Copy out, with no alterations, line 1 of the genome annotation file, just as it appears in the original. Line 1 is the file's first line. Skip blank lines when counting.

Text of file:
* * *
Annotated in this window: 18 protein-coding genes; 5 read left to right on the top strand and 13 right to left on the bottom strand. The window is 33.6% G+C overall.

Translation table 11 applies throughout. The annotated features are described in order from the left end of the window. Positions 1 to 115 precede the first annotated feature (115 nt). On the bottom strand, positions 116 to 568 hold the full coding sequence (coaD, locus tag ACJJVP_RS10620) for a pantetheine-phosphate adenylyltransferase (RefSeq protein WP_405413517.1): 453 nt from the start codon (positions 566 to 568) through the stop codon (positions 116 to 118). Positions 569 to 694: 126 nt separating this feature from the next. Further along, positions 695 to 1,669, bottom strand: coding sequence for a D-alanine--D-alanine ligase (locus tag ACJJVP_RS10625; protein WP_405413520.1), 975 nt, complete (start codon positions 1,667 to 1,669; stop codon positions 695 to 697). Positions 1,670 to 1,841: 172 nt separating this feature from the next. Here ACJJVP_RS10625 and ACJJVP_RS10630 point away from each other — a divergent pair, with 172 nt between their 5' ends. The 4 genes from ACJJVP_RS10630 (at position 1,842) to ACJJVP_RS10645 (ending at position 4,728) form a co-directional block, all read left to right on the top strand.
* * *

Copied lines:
Annotated in this window: 18 protein-coding genes; 5 read left to right on the top strand and 13 right to left on the bottom strand. The window is 33.6% G+C overall.